Sony Bravia KDL-46HX729 LED LCD 3D HDTV Review
The Sony Bravia KDL-46HX729 is not recommended for avid 3D fans.
3D Effect & Experience
The KDL-46HX729 uses an active shutter technology to produce the 3D effect. This means that the glasses are electronically synced with the TV, alternately shutting off one eye, then the other, in rapid succession. At the same time, the TV screen is alternating rapidly between an image intended for one eye, then the other, in the a synched rhythm. Currently, active shutter technology seems to be more frequently employed for home 3D than the competing technology called passive 3D (a.k.a. "Cinema 3D" or "Natural 3D" depending on the manufacturer).
While the 3D experience has improved overall in the Sony Bravia KDL-46HX729 and the rest of its second-generation brood, we're still far from satisfied. While certain models have made huge leaps in the tolerability, the KDL-46HX729 is not among them. We couldn't get past a disruptive and headache-inducing flicker. We're not sure if this is due to screen refresh rate, or the glasses, or some combination.
Thankfully, all other aspects of the 3D performance seem to have improved since last year. Read below for the breakdown.
3D Black & White
The KDL-46HX729 requires the use of glasses to watch the 3D content, like nearly every 3D TV on the market. Unfortunately, the glasses are tinted, which significantly reduces the amount of light getting to your eyes (they're sunglasses, in other words). As a result, the immensely bright peak whites of the 2D performance drop from 358.63 cd/m2 to 52.99 cd/m2. The black levels get a little darker too, which can be considered a benefit in way, but not enough to salvage the loss of contrast ratio.
The color performance remains largely unchanged from 2D to 3D, which is a real coup for Sony. Because the 3D glasses have a tint, the color processing of the display must be shifted to accommodate perceived changes in color. Clearly, they've done a great job at it.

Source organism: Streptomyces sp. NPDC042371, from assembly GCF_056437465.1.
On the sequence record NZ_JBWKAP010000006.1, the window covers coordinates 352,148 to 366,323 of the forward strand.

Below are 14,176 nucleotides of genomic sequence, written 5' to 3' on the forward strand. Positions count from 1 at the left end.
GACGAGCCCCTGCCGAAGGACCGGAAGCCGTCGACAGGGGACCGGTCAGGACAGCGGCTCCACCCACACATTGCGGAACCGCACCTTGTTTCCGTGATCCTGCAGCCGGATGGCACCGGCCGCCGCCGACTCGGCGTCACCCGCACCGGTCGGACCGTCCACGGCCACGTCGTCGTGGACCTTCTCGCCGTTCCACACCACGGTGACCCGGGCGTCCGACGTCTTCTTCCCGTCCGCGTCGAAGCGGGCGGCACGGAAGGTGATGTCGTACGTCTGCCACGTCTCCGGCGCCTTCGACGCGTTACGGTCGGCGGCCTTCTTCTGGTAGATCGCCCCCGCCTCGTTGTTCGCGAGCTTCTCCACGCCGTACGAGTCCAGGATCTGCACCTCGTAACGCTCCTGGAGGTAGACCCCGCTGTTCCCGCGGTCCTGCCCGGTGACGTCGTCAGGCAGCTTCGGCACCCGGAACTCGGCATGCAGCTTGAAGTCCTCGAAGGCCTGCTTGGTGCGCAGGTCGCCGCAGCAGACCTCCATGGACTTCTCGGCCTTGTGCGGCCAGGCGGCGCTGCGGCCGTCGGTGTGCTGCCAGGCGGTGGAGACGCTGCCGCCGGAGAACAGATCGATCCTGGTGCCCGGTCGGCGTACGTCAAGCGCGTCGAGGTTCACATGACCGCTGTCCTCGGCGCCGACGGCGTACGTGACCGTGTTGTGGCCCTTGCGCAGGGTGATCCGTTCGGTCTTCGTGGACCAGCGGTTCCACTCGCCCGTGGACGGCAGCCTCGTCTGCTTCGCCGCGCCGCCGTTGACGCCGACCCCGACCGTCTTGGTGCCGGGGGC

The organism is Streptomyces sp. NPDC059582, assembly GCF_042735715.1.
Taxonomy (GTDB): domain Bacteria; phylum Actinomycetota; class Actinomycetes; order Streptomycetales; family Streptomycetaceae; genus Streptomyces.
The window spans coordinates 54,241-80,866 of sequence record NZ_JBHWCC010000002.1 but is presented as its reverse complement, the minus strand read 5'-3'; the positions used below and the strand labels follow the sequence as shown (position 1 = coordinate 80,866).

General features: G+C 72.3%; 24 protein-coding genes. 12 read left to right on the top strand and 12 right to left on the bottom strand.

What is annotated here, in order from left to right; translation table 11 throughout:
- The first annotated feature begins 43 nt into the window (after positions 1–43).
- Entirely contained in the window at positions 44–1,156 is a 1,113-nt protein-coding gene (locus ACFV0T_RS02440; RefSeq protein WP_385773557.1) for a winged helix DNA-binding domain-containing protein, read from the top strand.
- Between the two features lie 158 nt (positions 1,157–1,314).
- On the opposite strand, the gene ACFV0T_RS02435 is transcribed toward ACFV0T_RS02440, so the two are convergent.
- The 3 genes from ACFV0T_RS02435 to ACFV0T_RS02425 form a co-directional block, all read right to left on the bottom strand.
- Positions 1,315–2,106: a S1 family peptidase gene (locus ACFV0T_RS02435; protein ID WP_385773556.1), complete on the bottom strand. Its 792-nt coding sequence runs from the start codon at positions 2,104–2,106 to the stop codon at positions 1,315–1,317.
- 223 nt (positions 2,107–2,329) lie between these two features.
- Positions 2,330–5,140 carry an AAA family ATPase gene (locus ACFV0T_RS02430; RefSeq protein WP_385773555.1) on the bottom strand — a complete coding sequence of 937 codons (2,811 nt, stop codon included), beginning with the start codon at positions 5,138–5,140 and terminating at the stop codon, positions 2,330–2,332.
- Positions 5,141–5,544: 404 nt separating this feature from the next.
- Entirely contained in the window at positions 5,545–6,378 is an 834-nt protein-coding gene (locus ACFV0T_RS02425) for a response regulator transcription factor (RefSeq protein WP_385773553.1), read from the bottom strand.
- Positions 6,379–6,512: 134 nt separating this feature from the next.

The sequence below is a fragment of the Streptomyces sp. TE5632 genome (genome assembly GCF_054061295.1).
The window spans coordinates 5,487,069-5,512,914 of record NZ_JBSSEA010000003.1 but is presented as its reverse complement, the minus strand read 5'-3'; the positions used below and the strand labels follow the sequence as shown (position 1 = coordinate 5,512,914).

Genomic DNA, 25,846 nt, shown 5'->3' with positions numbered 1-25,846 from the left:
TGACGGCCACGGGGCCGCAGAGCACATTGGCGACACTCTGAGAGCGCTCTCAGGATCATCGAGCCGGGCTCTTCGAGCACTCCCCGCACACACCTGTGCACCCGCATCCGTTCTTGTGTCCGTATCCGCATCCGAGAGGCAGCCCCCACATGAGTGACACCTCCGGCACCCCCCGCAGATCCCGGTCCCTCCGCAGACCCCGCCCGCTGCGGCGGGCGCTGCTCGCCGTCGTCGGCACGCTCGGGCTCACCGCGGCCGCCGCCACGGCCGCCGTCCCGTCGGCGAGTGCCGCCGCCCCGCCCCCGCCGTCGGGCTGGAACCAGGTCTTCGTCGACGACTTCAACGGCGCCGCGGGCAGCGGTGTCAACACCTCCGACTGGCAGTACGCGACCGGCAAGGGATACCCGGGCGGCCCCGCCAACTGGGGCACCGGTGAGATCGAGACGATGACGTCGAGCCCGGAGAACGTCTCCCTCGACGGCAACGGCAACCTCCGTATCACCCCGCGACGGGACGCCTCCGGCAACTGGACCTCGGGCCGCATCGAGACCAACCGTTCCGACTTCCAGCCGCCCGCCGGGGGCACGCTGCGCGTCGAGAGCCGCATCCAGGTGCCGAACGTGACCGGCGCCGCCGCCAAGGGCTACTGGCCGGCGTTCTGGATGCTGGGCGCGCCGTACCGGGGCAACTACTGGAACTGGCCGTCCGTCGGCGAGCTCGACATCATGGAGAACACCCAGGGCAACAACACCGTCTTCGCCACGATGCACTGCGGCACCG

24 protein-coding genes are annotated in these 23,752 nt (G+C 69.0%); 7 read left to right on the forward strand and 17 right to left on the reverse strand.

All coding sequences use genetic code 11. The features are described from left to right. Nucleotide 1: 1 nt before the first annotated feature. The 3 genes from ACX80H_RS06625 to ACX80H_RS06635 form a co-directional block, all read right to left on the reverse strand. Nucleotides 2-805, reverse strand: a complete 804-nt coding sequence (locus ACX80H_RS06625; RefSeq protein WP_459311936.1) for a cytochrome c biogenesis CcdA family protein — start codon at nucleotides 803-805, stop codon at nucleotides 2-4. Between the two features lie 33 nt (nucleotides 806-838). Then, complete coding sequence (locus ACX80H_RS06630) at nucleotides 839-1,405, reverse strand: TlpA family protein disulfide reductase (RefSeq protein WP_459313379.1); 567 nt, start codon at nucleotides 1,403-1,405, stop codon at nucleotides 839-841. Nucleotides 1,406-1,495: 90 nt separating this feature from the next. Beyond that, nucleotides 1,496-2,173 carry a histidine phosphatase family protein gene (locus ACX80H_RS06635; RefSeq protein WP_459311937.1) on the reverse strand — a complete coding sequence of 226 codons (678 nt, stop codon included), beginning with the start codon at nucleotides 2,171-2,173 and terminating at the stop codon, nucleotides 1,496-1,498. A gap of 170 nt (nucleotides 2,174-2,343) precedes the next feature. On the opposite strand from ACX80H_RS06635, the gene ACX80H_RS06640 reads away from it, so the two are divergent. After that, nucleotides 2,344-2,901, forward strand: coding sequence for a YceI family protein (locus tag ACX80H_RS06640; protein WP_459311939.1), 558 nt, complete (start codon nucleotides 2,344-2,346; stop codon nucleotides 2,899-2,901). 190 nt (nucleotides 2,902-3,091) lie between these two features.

The color temperature consistency was the most affected of our three tests in determining color performance, and even this was by a very minor degree.
The color curves are perfectly smooth and the red, green, and blue channels move in near-perfect unison.
In the color gamut tests, the red and green points remained largely unchanged. The blue point was severely undersaturated and the white point (those _E_s in the middle) warmed noticeably. Overall, though, the changes were acceptable.
A 3D TV works by sending two slightly different images to each eye. When information intended for one eye leaks into the other eye, that's called crosstalk and it's one of the chief causes of a breakdown in the 3D effect. We can measure the crosstalk pretty effectively and we found that Sony made big improvements over last year's models. The biggest problem is still any area of the screen with high contrast. White on black, green on black, and red on black all created a lot of crosstalk. To the casual observer, this will appear as haloing around objects.
By comparison, the plasma TVs that we reviewed (also using active shutter) all produced less crosstalk. This is the primary reason why we're comfortable saying that plasma 3D is more enjoyable to watch than LCD 3D, at least at this time.
No glasses actually ship with the KDL-46HX729 in the box. In order to take advantage of the 3D, you'll need to pony up about $70 (go to the Sony Style store product page). Is it ridiculous that you spend all this money on a TV then have to pay even more for glasses? Sure, but no one ever suspected Sony of being a non-profit.
The glasses are lighter and more well-balanced than last year's first-generation glasses. They still make you look like a complete dork, though.
- Tour & Design
- Blacks & Whites
- Color Accuracy
- Viewing Effects
- Audio & Menus
- Multimedia & Internet
- Power Consumption
- Samsung UN46D6500 Comparison
- Samsung PN51D6500 Comparison
- Panasonic Viera TC-P50ST30 Comparison
- Series Comparison
- Photo Gallery
- Ratings & Specs
Get Our Newsletter
Real advice from real experts. Sign up for our newsletter
Thanks for signing up!